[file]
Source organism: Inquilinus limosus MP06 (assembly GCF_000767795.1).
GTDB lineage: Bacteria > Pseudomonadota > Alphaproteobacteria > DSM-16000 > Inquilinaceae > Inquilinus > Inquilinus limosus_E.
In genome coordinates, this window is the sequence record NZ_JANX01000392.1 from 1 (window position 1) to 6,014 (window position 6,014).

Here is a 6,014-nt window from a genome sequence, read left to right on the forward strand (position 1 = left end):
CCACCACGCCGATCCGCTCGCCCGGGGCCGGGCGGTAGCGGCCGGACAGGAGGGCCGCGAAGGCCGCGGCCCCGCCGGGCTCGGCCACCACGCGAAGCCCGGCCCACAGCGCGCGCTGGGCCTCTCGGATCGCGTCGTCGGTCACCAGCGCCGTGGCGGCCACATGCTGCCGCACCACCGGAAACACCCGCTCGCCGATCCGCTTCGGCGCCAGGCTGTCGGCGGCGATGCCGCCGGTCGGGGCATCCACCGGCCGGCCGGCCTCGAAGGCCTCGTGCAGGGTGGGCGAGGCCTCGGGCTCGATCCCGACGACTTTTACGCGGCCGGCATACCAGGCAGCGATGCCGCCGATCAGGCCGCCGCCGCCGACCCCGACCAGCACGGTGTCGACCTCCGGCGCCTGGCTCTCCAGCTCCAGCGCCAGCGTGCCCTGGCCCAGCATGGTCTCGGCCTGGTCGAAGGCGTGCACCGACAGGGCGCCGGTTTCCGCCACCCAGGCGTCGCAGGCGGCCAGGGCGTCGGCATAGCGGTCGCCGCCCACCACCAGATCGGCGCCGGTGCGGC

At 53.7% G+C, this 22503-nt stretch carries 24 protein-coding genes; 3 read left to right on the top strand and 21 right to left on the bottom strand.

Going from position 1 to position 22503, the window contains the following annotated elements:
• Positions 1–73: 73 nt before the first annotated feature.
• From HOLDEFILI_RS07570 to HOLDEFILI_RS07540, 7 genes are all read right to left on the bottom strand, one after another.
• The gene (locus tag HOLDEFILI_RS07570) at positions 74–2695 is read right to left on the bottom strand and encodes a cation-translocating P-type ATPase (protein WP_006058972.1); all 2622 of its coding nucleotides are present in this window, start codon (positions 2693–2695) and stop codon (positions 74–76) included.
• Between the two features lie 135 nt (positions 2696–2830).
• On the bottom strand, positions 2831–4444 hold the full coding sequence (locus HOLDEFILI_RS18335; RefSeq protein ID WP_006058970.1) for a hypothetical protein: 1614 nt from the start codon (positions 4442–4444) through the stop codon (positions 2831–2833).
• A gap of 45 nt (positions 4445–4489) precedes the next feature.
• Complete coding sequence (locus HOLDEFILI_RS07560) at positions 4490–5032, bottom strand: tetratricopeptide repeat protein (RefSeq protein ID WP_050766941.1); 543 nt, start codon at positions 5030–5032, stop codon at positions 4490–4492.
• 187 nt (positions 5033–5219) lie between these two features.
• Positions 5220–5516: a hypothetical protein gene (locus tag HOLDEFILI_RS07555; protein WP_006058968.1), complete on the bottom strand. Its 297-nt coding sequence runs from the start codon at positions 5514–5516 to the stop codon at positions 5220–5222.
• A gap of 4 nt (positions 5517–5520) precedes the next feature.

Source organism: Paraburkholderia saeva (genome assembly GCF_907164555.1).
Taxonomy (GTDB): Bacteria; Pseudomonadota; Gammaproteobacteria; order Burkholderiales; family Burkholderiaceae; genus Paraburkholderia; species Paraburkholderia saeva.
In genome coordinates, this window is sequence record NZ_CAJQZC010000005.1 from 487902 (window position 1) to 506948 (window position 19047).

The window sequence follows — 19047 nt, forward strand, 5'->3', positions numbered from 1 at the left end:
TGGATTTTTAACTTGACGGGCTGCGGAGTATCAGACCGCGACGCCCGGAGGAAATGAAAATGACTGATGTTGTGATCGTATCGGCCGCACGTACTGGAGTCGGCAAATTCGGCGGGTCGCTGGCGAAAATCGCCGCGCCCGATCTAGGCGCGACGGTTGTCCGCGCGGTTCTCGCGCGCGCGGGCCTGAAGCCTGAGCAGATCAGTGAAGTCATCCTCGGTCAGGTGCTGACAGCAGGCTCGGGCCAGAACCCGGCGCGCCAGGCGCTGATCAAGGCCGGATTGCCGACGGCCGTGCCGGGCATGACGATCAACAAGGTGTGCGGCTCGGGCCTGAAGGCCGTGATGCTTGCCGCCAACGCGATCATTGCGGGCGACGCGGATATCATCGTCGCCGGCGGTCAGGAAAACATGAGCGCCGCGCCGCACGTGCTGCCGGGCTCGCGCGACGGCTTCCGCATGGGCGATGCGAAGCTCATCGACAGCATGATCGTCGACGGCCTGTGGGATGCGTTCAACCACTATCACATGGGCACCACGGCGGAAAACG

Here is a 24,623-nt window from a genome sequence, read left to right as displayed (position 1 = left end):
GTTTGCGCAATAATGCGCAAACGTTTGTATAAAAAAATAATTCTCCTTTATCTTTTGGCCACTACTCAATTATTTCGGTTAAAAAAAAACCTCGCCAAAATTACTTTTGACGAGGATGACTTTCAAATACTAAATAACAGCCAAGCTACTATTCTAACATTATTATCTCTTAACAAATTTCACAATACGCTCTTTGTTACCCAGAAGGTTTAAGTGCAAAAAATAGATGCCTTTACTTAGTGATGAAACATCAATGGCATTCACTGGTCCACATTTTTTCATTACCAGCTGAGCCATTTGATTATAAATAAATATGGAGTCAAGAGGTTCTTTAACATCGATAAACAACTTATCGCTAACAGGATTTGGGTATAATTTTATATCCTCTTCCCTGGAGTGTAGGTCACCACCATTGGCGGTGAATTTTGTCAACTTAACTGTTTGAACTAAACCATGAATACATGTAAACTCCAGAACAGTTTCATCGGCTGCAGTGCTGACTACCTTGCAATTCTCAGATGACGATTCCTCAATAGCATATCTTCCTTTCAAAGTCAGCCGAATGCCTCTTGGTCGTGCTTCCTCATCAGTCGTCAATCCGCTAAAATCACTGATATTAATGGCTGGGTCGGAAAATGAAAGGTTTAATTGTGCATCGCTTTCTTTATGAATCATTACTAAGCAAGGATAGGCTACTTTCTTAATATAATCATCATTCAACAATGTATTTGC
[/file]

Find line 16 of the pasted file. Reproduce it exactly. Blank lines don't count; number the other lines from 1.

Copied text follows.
• Positions 5220–5516: a hypothetical protein gene (locus tag HOLDEFILI_RS07555; protein WP_006058968.1), complete on the bottom strand. Its 297-nt coding sequence runs from the start codon at positions 5514–5516 to the stop codon at positions 5220–5222.